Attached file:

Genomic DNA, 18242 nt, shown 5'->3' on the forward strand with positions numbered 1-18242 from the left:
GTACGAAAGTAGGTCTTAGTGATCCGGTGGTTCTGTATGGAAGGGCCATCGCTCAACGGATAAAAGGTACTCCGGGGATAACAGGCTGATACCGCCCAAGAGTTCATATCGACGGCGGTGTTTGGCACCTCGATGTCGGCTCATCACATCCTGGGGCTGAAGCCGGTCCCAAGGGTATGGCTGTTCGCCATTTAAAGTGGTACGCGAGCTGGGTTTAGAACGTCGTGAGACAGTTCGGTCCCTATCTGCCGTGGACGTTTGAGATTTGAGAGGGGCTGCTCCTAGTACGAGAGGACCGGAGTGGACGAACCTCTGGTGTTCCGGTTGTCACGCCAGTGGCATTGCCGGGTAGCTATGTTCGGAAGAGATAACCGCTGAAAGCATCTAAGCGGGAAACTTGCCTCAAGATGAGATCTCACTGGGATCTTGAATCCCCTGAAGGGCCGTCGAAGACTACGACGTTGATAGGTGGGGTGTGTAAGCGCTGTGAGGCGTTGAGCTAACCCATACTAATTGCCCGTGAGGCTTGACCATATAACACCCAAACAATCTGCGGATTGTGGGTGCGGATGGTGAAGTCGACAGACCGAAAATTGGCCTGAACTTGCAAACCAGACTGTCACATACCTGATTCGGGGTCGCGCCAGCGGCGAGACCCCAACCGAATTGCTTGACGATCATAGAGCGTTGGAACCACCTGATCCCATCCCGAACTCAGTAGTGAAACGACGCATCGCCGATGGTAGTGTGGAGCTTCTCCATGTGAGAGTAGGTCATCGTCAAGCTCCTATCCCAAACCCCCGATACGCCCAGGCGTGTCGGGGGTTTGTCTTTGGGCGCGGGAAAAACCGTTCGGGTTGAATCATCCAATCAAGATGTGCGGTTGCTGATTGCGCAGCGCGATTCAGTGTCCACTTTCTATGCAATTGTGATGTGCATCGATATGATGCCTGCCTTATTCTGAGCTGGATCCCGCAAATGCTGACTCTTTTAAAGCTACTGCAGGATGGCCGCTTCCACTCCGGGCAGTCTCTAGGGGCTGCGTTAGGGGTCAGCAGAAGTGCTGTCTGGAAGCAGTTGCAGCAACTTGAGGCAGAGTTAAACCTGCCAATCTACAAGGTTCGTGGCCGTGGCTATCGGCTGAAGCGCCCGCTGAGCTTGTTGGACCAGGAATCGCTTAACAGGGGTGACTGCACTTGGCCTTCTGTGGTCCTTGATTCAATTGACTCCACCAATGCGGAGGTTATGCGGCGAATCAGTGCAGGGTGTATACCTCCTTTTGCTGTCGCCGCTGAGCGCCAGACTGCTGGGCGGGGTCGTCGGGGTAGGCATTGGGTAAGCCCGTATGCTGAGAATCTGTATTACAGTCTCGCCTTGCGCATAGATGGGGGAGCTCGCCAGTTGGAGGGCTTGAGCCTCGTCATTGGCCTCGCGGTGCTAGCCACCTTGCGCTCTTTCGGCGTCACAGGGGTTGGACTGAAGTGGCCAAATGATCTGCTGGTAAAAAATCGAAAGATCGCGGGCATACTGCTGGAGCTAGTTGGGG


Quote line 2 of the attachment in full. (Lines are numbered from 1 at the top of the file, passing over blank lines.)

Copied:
GTACGAAAGTAGGTCTTAGTGATCCGGTGGTTCTGTATGGAAGGGCCATCGCTCAACGGATAAAAGGTACTCCGGGGATAACAGGCTGATACCGCCCAAGAGTTCATATCGACGGCGGTGTTTGGCACCTCGATGTCGGCTCATCACATCCTGGGGCTGAAGCCGGTCCCAAGGGTATGGCTGTTCGCCATTTAAAGTGGTACGCGAGCTGGGTTTAGAACGTCGTGAGACAGTTCGGTCCCTATCTGCCGTGGACGTTTGAGATTTGAGAGGGGCTGCTCCTAGTACGAGAGGACCGGAGTGGACGAACCTCTGGTGTTCCGGTTGTCACGCCAGTGGCATTGCCGGGTAGCTATGTTCGGAAGAGATAACCGCTGAAAGCATCTAAGCGGGAAACTTGCCTCAAGATGAGATCTCACTGGGATCTTGAATCCCCTGAAGGGCCGTCGAAGACTACGACGTTGATAGGTGGGGTGTGTAAGCGCTGTGAGGCGTTGAGCTAACCCATACTAATTGCCCGTGAGGCTTGACCATATAACACCCAAACAATCTGCGGATTGTGGGTGCGGATGGTGAAGTCGACAGACCGAAAATTGGCCTGAACTTGCAAACCAGACTGTCACATACCTGATTCGGGGTCGCGCCAGCGGCGAGACCCCAACCGAATTGCTTGACGATCATAGAGCGTTGGAACCACCTGATCCCATCCCGAACTCAGTAGTGAAACGACGCATCGCCGATGGTAGTGTGGAGCTTCTCCATGTGAGAGTAGGTCATCGTCAAGCTCCTATCCCAAACCCCCGATACGCCCAGGCGTGTCGGGGGTTTGTCTTTGGGCGCGGGAAAAACCGTTCGGGTTGAATCATCCAATCAAGATGTGCGGTTGCTGATTGCGCAGCGCGATTCAGTGTCCACTTTCTATGCAATTGTGATGTGCATCGATATGATGCCTGCCTTATTCTGAGCTGGATCCCGCAAATGCTGACTCTTTTAAAGCTACTGCAGGATGGCCGCTTCCACTCCGGGCAGTCTCTAGGGGCTGCGTTAGGGGTCAGCAGAAGTGCTGTCTGGAAGCAGTTGCAGCAACTTGAGGCAGAGTTAAACCTGCCAATCTACAAGGTTCGTGGCCGTGGCTATCGGCTGAAGCGCCCGCTGAGCTTGTTGGACCAGGAATCGCTTAACAGGGGTGACTGCACTTGGCCTTCTGTGGTCCTTGATTCAATTGACTCCACCAATGCGGAGGTTATGCGGCGAATCAGTGCAGGGTGTATACCTCCTTTTGCTGTCGCCGCTGAGCGCCAGACTGCTGGGCGGGGTCGTCGGGGTAGGCATTGGGTAAGCCCGTATGCTGAGAATCTGTATTACAGTCTCGCCTTGCGCATAGATGGGGGAGCTCGCCAGTTGGAGGGCTTGAGCCTCGTCATTGGCCTCGCGGTGCTAGCCACCTTGCGCTCTTTCGGCGTCACAGGGGTTGGACTGAAGTGGCCAAATGATCTGCTGGTAAAAAATCGAAAGATCGCGGGCATACTGCTGGAGCTAGTTGGGG